An imposing bear of a man standing over six feet tall, Lester Cooke was a graduate of Yale and Oxford, with a Princeton PhD. The son of a physics professor and a veteran of the U.S. Army Air Forces, he was both fascinated by science and felt a personal connection to flight. On a professional level, Cooke had directed American participation in international art competitions and produced articles and illustrations for the National Geographic Magazine. He jumped at the chance to advise NASA on its art program.
While initially cautious with regard to the time the project might require of one of his chief curators, John Walker, director of the National Gallery, quickly became one of the most vocal supporters of the NASA art initiative. Certain that "the present space exploration effort by the United States will probably rank among the more important events in the history of mankind," Walker believed that "every possible method of documentation …be used." Artists should be expected "…not only to record the physical appearance of the strange new world which space technology is creating, but to edit, select and probe for the inner meaning and emotional impact of events which may change the destiny of our race." He urged quick action so that "the full flavor of the achievement …not be lost," and hoped that "the past held captive" in any paintings resulting from the effort "will prove to future generations that America produced not only scientists and engineers capable of shaping the destiny of our age, but also artists worthy to keep them company."(4)
Gordon Cooper, the last Mercury astronaut to fly, was scheduled to ride an Atlas rocket into orbit on May 15, 1963. That event would provide the ideal occasion for a test run of the plan Cooke and Dean evolved to launch the art program. In mid-February, Cooke provided Thompson with a list of the artists who should be invited to travel to Cape Canaveral to record their impressions of the event. Andrew Wyeth, whom the curator identified as "the top artist in the U.S. today," headed the list. When the time came, however, Andrew Wyeth did not go to the Cape for the Cooper launch, but his son Jamie would participate in the program during the Gemini and Apollo years.
The list of invited artists also included Peter Hurd, Andrew Wyeth's brother-in-law, who had served as a wartime artist with the Army Air Force; George Weymouth, whom Wyeth regarded as "the best of his pupils"; and John McCoy, another Wyeth associate. Cooke regarded the next man on the list, Robert McCall, who had been running the Air Force art program, as "America's top aero-space illustrator. Paul Calle and Robert Shore had both painted for the Air Force program. Mitchell Jamieson, who had run a unit of the Navy art program during WW II, rounded out the program. Alfred Blaustein was the only artist to turn down the invitation.
The procedures that would remain in place for more than a decade were given a trial run in the spring of 1963. The artists received an $800 commission, which had to cover any expenses incurred while visiting a NASA facility where they could paint whatever interested them. In return, they would present their finished pieces, and all of their sketches, to the space agency. The experiment was a success, and what might have been a one-time effort to dispatch artists to witness and record the Gordon Cooper flight provided the basis for an on-going, if small-scale, program. By the end of 1970, Jim Dean and Lester Cooke had dispatched 38 artists to Mercury, Gemini and Apollo launches and to other NASA facilities.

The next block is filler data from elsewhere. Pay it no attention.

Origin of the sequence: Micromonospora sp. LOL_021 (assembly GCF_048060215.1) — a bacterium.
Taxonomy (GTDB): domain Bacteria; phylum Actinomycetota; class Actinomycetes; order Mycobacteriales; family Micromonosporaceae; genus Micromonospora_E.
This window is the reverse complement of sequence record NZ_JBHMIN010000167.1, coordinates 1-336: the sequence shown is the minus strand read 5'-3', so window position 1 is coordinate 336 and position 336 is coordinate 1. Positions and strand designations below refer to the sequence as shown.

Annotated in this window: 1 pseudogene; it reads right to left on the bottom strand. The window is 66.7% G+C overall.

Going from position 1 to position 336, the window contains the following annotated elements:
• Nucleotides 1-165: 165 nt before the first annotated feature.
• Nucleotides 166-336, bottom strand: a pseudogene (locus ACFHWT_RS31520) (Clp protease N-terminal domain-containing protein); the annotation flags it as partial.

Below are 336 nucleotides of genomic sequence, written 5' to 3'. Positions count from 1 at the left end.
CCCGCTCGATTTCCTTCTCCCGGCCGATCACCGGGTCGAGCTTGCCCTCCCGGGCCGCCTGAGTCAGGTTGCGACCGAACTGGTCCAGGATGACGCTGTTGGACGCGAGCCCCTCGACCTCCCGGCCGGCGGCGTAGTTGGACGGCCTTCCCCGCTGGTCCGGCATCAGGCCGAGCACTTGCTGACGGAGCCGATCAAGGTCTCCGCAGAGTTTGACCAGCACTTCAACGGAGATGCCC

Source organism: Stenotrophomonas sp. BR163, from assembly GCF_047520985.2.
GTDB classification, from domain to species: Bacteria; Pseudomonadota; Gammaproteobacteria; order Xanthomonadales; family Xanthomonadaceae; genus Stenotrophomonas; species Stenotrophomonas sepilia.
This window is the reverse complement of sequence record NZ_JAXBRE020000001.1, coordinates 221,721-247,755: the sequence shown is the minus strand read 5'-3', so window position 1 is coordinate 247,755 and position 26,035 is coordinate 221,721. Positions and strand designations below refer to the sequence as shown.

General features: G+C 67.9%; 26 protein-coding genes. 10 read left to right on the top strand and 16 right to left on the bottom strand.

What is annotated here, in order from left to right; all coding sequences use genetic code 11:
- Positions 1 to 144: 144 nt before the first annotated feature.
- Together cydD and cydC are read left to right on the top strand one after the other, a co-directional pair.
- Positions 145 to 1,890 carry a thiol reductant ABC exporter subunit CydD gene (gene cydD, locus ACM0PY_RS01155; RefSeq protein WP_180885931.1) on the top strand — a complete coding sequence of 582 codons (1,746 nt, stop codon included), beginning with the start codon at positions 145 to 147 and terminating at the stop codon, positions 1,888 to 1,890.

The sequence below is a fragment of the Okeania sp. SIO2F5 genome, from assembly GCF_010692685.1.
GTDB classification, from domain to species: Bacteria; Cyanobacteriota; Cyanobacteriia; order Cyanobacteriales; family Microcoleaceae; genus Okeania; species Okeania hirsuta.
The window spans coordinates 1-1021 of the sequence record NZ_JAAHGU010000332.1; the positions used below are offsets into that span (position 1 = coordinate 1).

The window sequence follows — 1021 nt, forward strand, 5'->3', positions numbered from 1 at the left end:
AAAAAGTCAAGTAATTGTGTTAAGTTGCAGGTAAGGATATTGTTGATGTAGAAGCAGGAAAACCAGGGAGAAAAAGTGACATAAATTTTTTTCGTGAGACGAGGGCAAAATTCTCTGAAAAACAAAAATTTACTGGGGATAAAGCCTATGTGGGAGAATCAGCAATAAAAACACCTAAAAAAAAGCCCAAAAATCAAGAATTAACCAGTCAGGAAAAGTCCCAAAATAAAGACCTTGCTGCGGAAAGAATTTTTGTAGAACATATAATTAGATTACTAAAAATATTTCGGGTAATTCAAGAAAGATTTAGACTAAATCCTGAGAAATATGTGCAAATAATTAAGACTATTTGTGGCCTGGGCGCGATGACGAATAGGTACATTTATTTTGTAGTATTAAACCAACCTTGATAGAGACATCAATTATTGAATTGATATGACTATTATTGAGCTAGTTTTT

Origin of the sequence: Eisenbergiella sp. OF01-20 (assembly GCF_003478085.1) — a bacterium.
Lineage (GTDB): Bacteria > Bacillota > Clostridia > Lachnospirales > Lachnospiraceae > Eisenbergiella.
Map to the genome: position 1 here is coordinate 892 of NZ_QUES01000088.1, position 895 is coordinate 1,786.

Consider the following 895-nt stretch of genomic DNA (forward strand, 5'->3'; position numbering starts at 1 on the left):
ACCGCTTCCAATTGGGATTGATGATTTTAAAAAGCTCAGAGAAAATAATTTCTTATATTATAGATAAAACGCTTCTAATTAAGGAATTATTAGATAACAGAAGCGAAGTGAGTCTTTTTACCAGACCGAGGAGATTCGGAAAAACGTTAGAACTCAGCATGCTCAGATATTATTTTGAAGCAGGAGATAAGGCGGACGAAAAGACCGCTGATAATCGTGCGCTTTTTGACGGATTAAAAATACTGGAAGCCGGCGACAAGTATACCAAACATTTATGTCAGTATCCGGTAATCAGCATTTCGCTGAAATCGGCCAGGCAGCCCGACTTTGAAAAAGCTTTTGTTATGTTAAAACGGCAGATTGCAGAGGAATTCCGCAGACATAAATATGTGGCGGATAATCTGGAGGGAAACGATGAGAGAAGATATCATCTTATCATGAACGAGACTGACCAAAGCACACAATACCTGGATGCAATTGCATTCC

The art program became everything that Jim Webb had hoped it would be. NASA artists produced stunning works of art that documented the agency's step-by-step progress on the way to the moon. The early fruits of the program were presented in a lavishly illustrated book, Eyewitness to Space (New York: Abrams, 1971). Works from the collection illustrated NASA publications and were the basis for educational film strips aimed at school children. In 1965 and again in 1969 the National Gallery of Art mounted two major exhibitions of work from the NASA collection. The USIA sent a selection of NASA paintings overseas, while the Smithsonian Institution Traveling Exhibition Service created two exhibitions of NASA art that toured the nation.
"Since we …began," Dean noted in a reflection on the tenth anniversary of the program, the art initiative had resulted in a long string of positive "press interviews and reports, congressional inquiries, columns in the Congressional Record, [and] White House reports." The NASA effort, he continued, had directly inspired other government art programs. "The Department of the Interior (at least two programs), the Environmental Protection Agency, the Department of the Army and even the Veterans Administration have, or are starting, art programs." While he could not take all of the credit, Dean insisted that "our success has encouraged other agencies to get involved and they have succeeded, too."(5)
For all of that, he noted, it was still necessary to "defend" the role of art in the space agency. Dean, with the assistance of Lester Cooke, had been a one-man show, handling the complex logistics of the program, receiving and cataloguing works of art, hanging them himself in museums or on office walls, and struggling to find adequate storage space. In January 1976, a NASA supervisor went so far as to comment that: "Mr. Dean is far too valuable in other areas to spend his time on the relatively menial …jobs he is often burdened with in connection with the art program."(6) Dean placed a much higher value on the art collection, and immediately recommended that NASA officials either devote additional resources to the program, or get out of the art business and turn the existing collection over the National Air and Space Museum, "where it can be properly cared for."(7)
In January 1974 a new building for the National Air and Space Museum (NASM) was taking shape right across the street from NASA headquarters. Discussions regarding areas of cooperation were already underway between NASA officials and museum director Michael Collins, who had flown to the moon as a member of the Apollo 11 crew. Before the end of the year, the space agency had transferred its art collection to the NASM. Mike Collins succeeded in luring Jim Dean to the museum, as well.